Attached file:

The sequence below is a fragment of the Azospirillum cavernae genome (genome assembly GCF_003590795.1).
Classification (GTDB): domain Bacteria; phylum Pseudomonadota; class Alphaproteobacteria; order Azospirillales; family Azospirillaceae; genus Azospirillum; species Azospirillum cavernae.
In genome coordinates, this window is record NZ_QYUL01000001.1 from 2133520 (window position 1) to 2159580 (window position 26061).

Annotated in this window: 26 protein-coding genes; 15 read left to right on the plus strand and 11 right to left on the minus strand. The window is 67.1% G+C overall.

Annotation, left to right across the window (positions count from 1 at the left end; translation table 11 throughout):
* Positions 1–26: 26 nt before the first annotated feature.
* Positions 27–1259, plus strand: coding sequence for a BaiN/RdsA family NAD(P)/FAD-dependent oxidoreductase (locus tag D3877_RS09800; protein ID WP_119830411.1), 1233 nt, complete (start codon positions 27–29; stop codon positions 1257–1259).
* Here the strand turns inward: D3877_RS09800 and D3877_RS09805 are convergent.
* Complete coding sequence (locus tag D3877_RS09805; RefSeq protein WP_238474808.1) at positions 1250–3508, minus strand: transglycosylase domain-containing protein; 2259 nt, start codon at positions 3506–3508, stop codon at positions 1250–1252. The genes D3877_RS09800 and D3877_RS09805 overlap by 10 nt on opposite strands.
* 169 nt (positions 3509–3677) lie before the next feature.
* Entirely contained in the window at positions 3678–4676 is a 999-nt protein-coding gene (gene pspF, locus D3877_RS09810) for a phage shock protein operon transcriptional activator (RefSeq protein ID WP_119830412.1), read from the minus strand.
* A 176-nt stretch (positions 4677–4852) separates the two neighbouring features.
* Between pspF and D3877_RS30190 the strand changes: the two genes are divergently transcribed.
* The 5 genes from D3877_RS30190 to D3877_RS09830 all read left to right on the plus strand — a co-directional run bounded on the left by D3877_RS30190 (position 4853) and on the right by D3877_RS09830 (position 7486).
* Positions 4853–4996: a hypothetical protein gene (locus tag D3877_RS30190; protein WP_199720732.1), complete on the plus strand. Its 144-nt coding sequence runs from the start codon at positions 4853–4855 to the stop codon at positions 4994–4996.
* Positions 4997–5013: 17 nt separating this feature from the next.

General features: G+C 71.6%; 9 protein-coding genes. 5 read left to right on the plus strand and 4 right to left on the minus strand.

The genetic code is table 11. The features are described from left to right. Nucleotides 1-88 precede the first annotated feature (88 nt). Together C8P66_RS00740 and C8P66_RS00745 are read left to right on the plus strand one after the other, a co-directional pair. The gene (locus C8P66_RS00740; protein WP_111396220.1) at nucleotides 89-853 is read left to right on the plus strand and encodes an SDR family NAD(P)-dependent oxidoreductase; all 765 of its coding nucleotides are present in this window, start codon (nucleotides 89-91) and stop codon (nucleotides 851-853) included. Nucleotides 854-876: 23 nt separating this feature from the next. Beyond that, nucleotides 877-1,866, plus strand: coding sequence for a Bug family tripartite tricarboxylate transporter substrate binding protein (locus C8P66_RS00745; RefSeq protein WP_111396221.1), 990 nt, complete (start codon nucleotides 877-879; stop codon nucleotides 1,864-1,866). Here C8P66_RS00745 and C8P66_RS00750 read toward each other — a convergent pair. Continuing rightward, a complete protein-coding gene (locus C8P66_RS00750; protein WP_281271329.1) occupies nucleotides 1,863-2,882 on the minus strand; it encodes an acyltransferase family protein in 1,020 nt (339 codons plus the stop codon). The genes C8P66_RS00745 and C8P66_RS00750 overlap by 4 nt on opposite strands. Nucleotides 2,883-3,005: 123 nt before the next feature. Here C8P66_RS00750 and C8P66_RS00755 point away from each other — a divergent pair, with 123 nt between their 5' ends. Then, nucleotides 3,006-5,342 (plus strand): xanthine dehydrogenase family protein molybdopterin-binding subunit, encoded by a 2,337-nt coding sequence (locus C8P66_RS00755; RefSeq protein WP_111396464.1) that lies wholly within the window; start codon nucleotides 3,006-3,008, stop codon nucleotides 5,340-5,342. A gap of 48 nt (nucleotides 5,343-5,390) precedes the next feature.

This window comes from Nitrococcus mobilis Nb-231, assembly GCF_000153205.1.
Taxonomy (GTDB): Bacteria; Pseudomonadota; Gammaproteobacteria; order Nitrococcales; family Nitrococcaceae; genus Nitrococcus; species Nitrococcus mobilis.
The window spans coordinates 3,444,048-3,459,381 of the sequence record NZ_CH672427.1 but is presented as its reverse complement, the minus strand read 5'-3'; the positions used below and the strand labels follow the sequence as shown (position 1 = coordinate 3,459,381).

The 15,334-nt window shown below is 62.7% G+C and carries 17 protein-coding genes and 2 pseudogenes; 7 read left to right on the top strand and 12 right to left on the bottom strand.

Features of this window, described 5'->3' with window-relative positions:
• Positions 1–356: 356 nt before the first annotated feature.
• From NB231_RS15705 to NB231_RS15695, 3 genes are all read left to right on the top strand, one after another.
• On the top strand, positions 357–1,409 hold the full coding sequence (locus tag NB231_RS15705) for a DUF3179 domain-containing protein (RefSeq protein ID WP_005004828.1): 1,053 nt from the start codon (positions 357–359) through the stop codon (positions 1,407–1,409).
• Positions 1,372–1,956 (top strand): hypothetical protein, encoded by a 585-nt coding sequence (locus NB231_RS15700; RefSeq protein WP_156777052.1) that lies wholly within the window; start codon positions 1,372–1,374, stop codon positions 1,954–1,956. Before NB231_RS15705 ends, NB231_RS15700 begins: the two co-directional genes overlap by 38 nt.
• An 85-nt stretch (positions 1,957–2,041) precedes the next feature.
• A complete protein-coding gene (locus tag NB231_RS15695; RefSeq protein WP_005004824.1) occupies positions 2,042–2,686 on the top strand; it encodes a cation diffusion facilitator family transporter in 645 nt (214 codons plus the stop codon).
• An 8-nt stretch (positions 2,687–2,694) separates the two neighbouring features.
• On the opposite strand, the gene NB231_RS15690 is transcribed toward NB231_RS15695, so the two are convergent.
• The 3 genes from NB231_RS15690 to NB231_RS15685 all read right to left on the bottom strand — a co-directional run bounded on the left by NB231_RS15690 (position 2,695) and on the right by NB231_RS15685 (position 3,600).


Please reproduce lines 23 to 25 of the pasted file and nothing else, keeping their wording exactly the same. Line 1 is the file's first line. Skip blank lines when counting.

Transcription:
Features of this window, described 5'->3' with window-relative positions:
• Positions 1–356: 356 nt before the first annotated feature.
• From NB231_RS15705 to NB231_RS15695, 3 genes are all read left to right on the top strand, one after another.